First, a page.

Major US renewables investor Capital Dynamics has spun off its US clean energy infrastructure arm and merged it with its former asset management affiliate to create Arevon Energy, a new multi-gigawatt solar and energy storage platform.
Arevon is backed by investors including the California State Teachers’ Retirement System (CalSTRS), an investor group comprised of APG and a wholly owned subsidiary of the Abu Dhabi Investment Authority (ADIA).
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The company has launched with a portfolio comprising 4.5GW of operating, under construction and late-stage development solar and battery storage projects, as well as a 3GW pipeline. Arevon recently brought online Saticoy, a 100MW / 400MWh battery energy storage system (BESS) project in Oxnard, California, which was built after local opposition to a new gas peaker plant. Projects the company now has in development include Capital Dynamics’ California Flats BESS, a 60MW / 240MWh battery energy storage system (BESS) which is being retrofitted to a 280MWac solar PV plant. The offtaker for that project’s output is technology giant Apple.
Arevon said it was to leverage “significant industry experience” from its staff and new leadership team – which includes ex-Capital Dynamics, sPower and AES executives – to deliver customised clean energy solutions to utilities and corporations in the US. Furthermore the company said it intended to expand upon its platform through customer acquisition activities, M&A and new developments.
Speaking to sister site PV Tech, Arevon Energy CEO John Breckenridge said it was this scale – the business has total assets valued at US$12 billion – that stands to give Arevon sufficient strength in order to succeed in what is rapidly becoming a richly competitive US solar market.
“That gives us the scale, in terms of procurement, in terms of how we operate, in terms of how we construct even in some of our development activities, relationships with off takers… all of those things that are beyond the cost of capital that are only really available if you have size, scale and vertical integration,” Breckenridge said.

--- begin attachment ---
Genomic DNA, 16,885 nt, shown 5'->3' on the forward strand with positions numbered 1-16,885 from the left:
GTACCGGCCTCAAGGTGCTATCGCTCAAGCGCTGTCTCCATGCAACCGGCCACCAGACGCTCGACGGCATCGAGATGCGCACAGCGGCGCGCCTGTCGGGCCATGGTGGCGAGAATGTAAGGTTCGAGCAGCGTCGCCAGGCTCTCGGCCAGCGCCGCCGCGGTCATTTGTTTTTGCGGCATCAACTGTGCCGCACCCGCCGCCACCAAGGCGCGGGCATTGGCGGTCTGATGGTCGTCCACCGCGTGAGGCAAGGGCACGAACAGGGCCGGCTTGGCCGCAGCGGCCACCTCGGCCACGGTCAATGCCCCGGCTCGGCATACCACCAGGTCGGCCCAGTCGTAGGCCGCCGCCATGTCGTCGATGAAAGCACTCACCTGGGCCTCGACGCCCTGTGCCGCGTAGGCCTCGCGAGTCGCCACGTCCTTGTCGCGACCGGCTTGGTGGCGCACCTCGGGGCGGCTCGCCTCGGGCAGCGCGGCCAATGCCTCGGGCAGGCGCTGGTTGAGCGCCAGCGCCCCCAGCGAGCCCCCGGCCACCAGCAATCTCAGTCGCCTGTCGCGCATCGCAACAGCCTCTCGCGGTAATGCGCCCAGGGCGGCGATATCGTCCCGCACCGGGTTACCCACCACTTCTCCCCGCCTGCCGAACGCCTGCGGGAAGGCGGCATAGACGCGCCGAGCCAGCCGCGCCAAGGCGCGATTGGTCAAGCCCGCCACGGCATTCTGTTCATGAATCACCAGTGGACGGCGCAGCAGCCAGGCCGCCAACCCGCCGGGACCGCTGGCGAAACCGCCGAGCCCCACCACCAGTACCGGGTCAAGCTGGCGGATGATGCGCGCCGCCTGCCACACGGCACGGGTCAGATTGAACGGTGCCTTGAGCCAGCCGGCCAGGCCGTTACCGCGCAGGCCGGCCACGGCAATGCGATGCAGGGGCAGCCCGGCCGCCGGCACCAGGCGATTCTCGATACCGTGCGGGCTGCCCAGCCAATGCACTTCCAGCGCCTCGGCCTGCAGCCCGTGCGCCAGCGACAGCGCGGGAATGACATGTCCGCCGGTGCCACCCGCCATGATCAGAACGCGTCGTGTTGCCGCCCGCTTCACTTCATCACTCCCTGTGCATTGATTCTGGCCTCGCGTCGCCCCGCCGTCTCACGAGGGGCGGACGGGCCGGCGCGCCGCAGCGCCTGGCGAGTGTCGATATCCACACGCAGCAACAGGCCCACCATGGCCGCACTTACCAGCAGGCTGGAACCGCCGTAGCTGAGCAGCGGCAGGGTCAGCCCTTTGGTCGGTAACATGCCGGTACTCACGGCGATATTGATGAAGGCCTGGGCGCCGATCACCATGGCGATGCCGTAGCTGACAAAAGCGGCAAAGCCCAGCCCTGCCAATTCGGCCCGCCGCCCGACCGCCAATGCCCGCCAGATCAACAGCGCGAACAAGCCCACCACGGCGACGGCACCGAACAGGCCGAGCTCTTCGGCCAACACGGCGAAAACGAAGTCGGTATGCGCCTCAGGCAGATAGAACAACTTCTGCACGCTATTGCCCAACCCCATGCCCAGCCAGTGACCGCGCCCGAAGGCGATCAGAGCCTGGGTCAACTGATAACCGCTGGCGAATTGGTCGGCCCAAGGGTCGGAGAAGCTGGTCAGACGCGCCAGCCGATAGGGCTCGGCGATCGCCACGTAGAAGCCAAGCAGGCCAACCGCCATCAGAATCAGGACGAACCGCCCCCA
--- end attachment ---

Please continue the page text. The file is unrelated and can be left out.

That vertical integration has been a key motivation in assembling Arevon, Breckenridge added, noting that the business’s aim is to integrate the capabilities of Capital Dynamics into Arevon and “drive further in that direction”.
“I think that’s really the only way to succeed in this sector at the moment,” he said.
Component procurement is a particular subject of interest given supply chain constraints and pricing volatility that is impacting purchasing practices, driven by both raw material costs and policy. Arevon is backing its scale to be effective here as well.
“If you want access to batteries today, and you’re a small buyer, you’re going to be waiting a long time and paying high price. We’re buying billions of dollars worth of batteries, so that gives us a lot more opportunity to access that market. It’s the same thing with things like panels, and in all the other aspects of the business,” Breckenridge said.
Arevon’s perspective is that the solar industry must adapt to the emerging power needs of businesses if they are to capture that business.
For Breckenridge, this is where the combination of solar and storage comes into its own.
“We’re going to provide customers with power the way they use it, and that involves complex combinations of solar-storage, power trading, all the things that you can put together to offer a total renewable solution that meets the customer’s needs,” he said.
Arevon intends to be active in all of the US’ key markets such as California, but also in markets such as PJM where Breckenridge describes the market as smaller and more spread out. The south east of the country is also seeing considerable activity, with the company intent on establishing geographical diversity to mitigate any prospective risk in the market.
This piece has been adapted from two separate items which originally appeared on PV Tech. To read the interview with Arevon CEO John Breckenridge, go here.